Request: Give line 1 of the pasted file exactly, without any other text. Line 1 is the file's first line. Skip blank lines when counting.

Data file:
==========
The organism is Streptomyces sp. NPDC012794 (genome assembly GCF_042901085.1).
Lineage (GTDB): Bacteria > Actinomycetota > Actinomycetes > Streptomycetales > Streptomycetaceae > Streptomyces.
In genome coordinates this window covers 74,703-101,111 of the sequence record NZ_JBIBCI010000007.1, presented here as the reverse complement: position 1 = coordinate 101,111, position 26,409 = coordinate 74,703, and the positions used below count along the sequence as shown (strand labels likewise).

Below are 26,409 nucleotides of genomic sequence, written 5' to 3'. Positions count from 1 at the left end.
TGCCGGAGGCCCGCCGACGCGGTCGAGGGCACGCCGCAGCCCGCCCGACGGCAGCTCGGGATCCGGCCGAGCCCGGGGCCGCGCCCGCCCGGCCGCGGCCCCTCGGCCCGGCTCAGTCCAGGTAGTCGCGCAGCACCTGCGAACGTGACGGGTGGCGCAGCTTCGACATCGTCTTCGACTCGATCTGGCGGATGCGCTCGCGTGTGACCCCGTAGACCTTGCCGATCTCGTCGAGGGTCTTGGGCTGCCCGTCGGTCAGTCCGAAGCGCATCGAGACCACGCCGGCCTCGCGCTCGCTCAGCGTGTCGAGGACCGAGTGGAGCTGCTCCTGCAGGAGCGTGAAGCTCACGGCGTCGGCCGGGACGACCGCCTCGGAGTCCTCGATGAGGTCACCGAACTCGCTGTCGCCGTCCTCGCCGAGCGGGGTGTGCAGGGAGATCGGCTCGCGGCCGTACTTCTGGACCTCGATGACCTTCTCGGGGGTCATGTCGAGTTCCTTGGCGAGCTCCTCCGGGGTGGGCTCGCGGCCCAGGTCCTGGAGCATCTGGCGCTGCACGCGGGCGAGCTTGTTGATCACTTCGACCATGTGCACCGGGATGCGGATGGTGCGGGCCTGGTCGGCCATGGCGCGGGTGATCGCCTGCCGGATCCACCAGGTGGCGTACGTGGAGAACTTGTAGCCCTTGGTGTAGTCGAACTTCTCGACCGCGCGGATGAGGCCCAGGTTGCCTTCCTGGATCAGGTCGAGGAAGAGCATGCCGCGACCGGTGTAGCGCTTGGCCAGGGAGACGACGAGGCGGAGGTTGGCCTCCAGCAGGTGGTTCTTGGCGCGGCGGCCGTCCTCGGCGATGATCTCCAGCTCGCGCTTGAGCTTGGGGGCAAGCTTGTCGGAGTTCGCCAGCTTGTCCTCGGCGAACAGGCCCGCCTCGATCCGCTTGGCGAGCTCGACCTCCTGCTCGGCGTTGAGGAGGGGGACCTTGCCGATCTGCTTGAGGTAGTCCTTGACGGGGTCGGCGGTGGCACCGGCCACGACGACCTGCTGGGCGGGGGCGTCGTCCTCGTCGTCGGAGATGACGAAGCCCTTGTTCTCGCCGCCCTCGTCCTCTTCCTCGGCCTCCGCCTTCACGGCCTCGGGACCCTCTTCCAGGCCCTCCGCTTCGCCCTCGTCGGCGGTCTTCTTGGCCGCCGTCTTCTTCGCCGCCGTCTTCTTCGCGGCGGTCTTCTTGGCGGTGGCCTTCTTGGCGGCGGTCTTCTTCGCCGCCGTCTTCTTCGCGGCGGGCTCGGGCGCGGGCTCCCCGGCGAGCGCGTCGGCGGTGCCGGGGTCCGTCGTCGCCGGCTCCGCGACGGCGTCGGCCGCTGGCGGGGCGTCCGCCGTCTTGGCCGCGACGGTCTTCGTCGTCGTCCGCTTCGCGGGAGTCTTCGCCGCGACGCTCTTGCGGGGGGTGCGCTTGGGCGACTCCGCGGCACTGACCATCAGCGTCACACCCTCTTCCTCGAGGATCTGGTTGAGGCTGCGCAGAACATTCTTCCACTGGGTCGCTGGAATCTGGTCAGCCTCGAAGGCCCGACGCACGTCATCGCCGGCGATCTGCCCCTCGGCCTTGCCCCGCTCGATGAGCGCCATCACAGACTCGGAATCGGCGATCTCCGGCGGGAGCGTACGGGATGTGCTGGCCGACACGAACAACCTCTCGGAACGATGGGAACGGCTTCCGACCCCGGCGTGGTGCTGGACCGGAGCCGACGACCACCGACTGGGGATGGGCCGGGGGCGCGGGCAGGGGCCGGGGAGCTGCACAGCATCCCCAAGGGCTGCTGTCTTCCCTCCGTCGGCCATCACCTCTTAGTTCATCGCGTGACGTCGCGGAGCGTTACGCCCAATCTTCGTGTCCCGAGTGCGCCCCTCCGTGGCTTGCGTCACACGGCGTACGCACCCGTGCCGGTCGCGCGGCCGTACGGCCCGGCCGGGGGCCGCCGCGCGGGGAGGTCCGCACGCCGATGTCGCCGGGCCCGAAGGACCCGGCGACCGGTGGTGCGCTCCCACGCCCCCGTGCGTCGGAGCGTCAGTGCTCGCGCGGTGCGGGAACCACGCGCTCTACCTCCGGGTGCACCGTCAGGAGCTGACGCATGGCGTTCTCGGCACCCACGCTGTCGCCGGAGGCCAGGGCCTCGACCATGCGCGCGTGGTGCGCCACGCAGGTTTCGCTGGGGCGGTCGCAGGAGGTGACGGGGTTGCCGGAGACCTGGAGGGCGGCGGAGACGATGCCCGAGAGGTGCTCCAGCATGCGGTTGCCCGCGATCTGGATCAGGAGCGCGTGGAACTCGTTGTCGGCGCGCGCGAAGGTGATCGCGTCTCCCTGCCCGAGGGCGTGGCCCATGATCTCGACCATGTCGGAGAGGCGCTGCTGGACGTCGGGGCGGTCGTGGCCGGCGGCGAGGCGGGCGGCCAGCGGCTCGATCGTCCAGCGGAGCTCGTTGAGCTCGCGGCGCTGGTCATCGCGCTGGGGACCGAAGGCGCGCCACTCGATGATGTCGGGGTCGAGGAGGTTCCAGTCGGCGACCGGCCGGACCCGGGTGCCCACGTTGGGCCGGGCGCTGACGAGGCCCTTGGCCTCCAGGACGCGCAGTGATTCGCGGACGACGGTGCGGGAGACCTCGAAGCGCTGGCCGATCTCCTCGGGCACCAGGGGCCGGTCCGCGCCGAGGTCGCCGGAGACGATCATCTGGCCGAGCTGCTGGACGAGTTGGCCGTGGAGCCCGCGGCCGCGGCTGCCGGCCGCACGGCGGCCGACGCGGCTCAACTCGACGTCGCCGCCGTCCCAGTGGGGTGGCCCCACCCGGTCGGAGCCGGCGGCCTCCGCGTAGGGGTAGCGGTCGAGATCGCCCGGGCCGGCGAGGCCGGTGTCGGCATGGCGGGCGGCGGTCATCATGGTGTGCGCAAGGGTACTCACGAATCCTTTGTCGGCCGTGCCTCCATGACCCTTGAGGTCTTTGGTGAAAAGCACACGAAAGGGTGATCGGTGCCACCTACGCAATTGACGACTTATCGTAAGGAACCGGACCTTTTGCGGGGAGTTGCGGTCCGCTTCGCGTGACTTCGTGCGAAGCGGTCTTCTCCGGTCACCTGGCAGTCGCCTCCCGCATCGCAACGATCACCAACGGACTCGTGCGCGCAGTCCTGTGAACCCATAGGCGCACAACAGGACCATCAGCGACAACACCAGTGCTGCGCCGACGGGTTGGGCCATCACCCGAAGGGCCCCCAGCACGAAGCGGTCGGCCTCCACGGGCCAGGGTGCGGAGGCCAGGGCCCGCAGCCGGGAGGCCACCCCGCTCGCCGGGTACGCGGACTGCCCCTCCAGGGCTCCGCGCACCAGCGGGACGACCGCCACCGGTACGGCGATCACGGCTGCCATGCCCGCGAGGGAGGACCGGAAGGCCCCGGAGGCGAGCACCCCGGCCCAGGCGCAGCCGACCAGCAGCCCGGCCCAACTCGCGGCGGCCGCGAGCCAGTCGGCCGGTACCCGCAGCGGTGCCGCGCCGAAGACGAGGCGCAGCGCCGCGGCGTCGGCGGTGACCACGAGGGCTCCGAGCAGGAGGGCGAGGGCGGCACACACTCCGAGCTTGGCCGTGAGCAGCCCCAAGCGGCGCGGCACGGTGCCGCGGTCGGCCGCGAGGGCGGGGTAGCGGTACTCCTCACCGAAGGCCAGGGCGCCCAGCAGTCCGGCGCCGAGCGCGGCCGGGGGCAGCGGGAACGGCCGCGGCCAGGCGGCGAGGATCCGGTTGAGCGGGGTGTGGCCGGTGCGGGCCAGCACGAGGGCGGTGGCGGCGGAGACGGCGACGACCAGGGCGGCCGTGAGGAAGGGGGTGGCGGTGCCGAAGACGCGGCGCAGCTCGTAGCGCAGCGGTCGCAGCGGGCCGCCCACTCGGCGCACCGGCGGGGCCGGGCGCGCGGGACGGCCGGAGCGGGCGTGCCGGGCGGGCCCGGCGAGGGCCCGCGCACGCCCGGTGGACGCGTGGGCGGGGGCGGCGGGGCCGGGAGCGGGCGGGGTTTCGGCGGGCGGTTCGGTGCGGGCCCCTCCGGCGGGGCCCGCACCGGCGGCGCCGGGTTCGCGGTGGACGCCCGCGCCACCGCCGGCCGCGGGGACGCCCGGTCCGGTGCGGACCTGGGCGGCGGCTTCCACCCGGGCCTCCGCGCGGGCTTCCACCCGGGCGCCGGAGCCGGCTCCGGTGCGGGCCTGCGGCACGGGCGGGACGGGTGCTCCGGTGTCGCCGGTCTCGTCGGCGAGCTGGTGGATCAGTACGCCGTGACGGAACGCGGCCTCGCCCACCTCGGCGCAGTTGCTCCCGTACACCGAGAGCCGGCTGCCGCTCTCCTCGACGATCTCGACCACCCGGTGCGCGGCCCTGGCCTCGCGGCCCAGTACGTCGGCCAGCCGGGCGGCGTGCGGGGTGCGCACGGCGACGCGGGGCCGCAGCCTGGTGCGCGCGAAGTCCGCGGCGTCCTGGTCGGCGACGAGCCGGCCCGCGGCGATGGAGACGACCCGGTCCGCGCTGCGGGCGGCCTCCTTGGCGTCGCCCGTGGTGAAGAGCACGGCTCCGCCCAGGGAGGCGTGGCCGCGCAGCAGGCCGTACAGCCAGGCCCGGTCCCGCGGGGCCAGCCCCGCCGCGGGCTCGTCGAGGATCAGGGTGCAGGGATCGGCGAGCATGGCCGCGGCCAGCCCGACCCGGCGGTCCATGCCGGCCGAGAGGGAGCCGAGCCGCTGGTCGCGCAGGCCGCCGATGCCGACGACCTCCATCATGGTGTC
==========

The organism is Streptomyces sp. NPDC012794 (genome assembly GCF_042901085.1).